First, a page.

One of the biggest challenges the group faced was its oldest CICS application. In addition to integrating this application, they would need to address its extreme complexity and ensure user accessibility for years to come.

Requirements

In its search for this complete solution, the group defined key requirements:

Solution

After evaluating a number of solutions, one emerged as the clear leader and able to satisfy all requirements – HostBridge.

HostBridge is Web services software that runs on the mainframe under CICS for the highest performance and reliability.1 HostBridge auto-generates XML from CICS applications and provides a JavaScript engine for Web services development and runtime integration. The HostBridge approach ensures precise fidelity to source applications, exactly replicating CICS data streams, and enables dynamic aggregation and automation of even the most complex CICS micro flows as a single Web service.

HostBridge supports XML, ACORD XML, JavaScript, SOAP, REST, and other standards for flexible integration of anything mainframe with anything distributed. And as developers attest, the HostBridge combination of Eclipse IDE and JavaScript for scripting/Web services enables easier, faster development and deployment.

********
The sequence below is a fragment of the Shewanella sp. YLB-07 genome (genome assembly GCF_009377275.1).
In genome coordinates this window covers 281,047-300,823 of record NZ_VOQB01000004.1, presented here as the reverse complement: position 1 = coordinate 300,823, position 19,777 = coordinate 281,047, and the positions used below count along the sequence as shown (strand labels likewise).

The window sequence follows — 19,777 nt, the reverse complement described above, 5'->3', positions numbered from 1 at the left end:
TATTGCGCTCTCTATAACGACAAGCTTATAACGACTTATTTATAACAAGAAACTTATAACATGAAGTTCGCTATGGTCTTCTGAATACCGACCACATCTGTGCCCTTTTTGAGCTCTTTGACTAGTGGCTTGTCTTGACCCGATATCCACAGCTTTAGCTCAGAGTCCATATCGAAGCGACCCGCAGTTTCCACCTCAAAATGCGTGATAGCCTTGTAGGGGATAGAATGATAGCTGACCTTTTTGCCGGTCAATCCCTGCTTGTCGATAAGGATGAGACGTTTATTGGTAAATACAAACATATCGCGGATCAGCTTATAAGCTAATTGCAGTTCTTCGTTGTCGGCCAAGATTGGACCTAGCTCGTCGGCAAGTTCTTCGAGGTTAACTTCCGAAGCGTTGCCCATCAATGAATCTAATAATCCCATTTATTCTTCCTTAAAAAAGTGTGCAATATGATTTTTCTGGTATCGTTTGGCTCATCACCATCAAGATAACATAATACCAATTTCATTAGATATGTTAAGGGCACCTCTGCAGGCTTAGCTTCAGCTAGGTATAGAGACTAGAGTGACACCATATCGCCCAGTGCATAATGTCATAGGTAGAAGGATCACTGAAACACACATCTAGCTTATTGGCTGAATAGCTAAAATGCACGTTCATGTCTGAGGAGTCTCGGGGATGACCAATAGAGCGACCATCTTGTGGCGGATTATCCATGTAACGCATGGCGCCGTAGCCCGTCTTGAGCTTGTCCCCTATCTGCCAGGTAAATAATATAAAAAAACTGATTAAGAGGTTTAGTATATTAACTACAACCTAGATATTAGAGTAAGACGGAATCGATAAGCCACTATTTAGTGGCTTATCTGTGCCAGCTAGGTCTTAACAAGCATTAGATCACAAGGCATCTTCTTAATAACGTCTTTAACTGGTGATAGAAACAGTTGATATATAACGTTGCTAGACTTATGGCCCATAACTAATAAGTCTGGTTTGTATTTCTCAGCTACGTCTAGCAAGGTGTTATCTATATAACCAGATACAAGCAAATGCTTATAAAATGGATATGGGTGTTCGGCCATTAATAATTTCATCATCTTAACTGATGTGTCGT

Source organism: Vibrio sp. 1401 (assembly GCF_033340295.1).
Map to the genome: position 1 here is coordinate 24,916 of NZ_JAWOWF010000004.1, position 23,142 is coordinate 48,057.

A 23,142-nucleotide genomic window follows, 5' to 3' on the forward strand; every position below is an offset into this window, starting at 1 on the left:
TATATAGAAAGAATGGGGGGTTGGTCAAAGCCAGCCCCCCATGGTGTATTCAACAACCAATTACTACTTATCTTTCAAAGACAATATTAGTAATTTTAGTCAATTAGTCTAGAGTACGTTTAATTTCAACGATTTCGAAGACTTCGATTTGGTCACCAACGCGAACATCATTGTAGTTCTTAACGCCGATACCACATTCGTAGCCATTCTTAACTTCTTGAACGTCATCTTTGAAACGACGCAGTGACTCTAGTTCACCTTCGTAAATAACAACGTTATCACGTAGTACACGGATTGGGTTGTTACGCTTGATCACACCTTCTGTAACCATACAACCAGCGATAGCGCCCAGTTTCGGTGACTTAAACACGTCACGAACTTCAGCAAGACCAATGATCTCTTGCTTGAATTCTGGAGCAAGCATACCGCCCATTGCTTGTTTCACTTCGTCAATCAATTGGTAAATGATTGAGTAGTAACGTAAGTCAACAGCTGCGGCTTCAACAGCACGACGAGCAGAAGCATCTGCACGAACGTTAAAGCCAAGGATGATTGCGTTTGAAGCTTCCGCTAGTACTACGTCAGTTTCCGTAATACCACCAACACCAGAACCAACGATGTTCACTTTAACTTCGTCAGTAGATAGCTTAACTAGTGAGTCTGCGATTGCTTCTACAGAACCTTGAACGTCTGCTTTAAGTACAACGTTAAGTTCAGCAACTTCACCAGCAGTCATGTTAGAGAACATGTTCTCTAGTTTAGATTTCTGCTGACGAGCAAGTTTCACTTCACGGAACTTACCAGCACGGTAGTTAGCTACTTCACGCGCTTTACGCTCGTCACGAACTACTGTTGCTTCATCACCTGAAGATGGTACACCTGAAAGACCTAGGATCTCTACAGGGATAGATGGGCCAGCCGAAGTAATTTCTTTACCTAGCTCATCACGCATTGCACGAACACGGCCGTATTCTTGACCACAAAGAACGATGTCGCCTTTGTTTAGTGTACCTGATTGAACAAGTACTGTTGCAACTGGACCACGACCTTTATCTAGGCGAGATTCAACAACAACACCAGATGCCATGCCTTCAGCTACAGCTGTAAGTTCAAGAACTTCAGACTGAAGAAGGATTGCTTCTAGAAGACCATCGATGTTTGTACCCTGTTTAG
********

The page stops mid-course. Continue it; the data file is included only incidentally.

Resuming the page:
Addressing Complexity

With its mainframe-resident JavaScript engine, HostBridge provided a highly efficient, effective, and economical way to simplify and integrate the customer’s oldest and toughest application.

A main HostBridge advantage over other integration products is that HostBridge installs on the mainframe. Products that run in the middle-tier cannot simplify complex applications without performance impacts. Even if they are able to merge several screens into one, doing so in the middle tier reduces mainframe performance – and the more complex the process, the more severe the impact. If a user submits a request and the appropriate functionality and data are housed on 30 screens, executing the request on the middle tier will require 30 requests/responses and 30 full transits of the network. Mainframe-based HostBridge, on the other hand, transacts those 30 screens with a single request/response. Given the large number of screens traversed in typical interactions with the customer’s highly complex application, simplification had to occur on the mainframe.

However, the application’s complexity was much more challenging than middle tier vs. mainframe-based. Not only is it a 3270 “green screen” application; it is also very cryptic, complex, and therefore difficult – for end-users and developers alike. As such, any simplification effort requires a thorough understanding of the application’s unique characteristics.